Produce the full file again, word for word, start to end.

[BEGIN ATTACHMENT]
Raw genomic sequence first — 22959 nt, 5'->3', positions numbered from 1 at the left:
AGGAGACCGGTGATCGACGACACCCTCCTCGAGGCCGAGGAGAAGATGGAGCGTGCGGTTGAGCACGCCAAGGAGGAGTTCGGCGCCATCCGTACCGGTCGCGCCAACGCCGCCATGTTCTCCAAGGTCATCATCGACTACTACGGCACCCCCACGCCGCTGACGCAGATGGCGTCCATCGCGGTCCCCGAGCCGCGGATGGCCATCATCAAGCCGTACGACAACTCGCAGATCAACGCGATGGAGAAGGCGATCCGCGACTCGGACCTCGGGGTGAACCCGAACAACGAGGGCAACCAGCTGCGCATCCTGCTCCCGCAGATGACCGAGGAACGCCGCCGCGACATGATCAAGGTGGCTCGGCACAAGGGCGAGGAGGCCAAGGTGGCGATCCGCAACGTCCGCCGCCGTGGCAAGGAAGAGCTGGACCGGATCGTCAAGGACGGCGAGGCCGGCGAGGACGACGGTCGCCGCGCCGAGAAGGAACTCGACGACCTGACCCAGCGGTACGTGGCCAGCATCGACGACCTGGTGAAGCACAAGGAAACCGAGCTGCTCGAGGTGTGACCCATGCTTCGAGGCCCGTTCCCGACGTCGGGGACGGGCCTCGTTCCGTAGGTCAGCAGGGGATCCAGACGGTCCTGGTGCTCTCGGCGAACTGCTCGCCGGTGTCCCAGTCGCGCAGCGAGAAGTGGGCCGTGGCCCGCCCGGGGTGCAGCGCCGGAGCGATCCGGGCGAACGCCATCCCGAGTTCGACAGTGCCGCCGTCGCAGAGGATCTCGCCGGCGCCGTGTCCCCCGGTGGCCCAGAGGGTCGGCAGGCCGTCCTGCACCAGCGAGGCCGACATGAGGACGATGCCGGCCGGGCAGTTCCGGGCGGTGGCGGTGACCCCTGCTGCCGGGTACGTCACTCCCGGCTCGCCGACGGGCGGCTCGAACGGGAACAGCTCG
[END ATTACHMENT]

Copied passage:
Raw genomic sequence first — 22959 nt, 5'->3', positions numbered from 1 at the left:
AGGAGACCGGTGATCGACGACACCCTCCTCGAGGCCGAGGAGAAGATGGAGCGTGCGGTTGAGCACGCCAAGGAGGAGTTCGGCGCCATCCGTACCGGTCGCGCCAACGCCGCCATGTTCTCCAAGGTCATCATCGACTACTACGGCACCCCCACGCCGCTGACGCAGATGGCGTCCATCGCGGTCCCCGAGCCGCGGATGGCCATCATCAAGCCGTACGACAACTCGCAGATCAACGCGATGGAGAAGGCGATCCGCGACTCGGACCTCGGGGTGAACCCGAACAACGAGGGCAACCAGCTGCGCATCCTGCTCCCGCAGATGACCGAGGAACGCCGCCGCGACATGATCAAGGTGGCTCGGCACAAGGGCGAGGAGGCCAAGGTGGCGATCCGCAACGTCCGCCGCCGTGGCAAGGAAGAGCTGGACCGGATCGTCAAGGACGGCGAGGCCGGCGAGGACGACGGTCGCCGCGCCGAGAAGGAACTCGACGACCTGACCCAGCGGTACGTGGCCAGCATCGACGACCTGGTGAAGCACAAGGAAACCGAGCTGCTCGAGGTGTGACCCATGCTTCGAGGCCCGTTCCCGACGTCGGGGACGGGCCTCGTTCCGTAGGTCAGCAGGGGATCCAGACGGTCCTGGTGCTCTCGGCGAACTGCTCGCCGGTGTCCCAGTCGCGCAGCGAGAAGTGGGCCGTGGCCCGCCCGGGGTGCAGCGCCGGAGCGATCCGGGCGAACGCCATCCCGAGTTCGACAGTGCCGCCGTCGCAGAGGATCTCGCCGGCGCCGTGTCCCCCGGTGGCCCAGAGGGTCGGCAGGCCGTCCTGCACCAGCGAGGCCGACATGAGGACGATGCCGGCCGGGCAGTTCCGGGCGGTGGCGGTGACCCCTGCTGCCGGGTACGTCACTCCCGGCTCGCCGACGGGCGGCTCGAACGGGAACAGCTCG